To generate the XML/MathML from the LaTeX source, Bruce Miller, the DLMF's information architect, undertook the task of developing a suitable processor, named LaTeXML. It soon became clear that LaTeXML had much wider potential applications. For example, in a joint project with Jacobs University in Bremen, LaTeXML has been applied to more than 400,000 documents in the preprint archive at arxiv.org. For more information, see http://dlmf.nist.gov/LaTeXML.
Another goal of the DLMF project was to develop a more powerful mathematical search engine, beyond simple bibliographic queries such as author, title, and keywords. In collaboration with Abdou Youssef of George Washington University, NIST undertook a project to provide for search within the DLMF based on queries that contain math fragments. Examples are Ai ^ 2+Bi ^ 2, for formulas containing a sum of squares of Airy functions, int_0 ^ infinity BesselJ, for infinite integrals with the J-Bessel function of order zero in the integrand, and int ? ^ ? for finite or infinite integrals whose integrand contains any variable raised to any power. As with the LaTeXML processor, the mathematical search engine has the obvious potential for applications far beyond the DLMF.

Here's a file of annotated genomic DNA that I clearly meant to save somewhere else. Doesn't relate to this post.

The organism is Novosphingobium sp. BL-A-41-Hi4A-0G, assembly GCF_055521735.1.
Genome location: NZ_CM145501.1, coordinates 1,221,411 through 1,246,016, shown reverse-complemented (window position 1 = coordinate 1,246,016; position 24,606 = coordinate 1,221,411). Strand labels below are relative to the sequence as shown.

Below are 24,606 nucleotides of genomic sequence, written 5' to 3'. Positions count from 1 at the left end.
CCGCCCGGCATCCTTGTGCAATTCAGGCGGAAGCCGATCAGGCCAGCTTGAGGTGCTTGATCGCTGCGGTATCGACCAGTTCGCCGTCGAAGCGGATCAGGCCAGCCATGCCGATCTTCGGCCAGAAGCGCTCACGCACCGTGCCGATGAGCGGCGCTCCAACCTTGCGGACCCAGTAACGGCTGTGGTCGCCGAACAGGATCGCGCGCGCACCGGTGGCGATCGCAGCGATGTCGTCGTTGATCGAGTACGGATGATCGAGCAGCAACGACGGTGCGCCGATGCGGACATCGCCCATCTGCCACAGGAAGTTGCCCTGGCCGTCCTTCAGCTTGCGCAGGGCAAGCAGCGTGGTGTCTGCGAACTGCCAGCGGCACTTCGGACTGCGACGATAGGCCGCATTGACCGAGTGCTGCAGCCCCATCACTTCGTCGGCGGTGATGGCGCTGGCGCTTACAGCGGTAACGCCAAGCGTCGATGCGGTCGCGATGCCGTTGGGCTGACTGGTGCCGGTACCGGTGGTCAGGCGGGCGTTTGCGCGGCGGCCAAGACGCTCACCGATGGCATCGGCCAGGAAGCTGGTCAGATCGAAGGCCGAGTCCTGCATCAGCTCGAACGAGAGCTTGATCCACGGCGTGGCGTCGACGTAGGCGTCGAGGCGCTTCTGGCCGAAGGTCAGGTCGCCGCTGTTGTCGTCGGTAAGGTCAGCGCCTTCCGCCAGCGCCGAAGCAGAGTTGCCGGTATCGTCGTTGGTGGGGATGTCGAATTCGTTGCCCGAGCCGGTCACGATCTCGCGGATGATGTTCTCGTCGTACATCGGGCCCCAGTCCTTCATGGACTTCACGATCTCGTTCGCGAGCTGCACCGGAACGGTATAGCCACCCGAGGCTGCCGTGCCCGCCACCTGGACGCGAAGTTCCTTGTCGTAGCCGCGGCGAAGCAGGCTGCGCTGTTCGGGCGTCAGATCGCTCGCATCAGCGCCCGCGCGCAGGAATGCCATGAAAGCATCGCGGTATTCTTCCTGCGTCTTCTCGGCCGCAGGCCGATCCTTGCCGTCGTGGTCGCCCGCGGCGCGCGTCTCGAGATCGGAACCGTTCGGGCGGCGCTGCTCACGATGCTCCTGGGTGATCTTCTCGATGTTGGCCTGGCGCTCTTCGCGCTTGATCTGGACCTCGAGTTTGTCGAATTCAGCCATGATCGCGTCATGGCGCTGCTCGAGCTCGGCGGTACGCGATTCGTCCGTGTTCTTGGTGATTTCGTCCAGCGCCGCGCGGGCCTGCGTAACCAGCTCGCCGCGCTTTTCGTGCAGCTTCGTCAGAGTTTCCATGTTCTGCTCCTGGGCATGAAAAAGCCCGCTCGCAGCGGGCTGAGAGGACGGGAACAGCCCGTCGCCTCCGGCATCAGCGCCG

For more information, see dlmf.nist.gov/help/search.
Dan Lozier and Peter Olver
Hyderabad ICM 2010 posters
The organizers of the ICM 2010 have produced three posters to advertise the next International Congress of Mathematicians which will be held in Hyderabad, India on 19-27 August 2010. All mathematical institutions in the world are asked to download, print and post them.
To download the posters go here
Information about the ICM 2010 can be found on the ICM 2010 server:
The 7th Pan African Congress of Mathematicians (PACOM) will be held from Monday 3rd to Saturday 8th of August 2009 in Yamoussoukro (Côte d'Ivoire), at the Félix Houphouët Boigny Foundation for Peace Research, on the theme: New trends in the Development and the applications of Mathematical Sciences.
For more information, please contact the Secretariat of the Congress: Prof. Etienne DESQUITH, African mathematical Union (AMU) Vice-President, West African Region (firstname.lastname@example.org).
We apologize for the recent e-mail that was sent about the African Congress: this was due to an administrative error.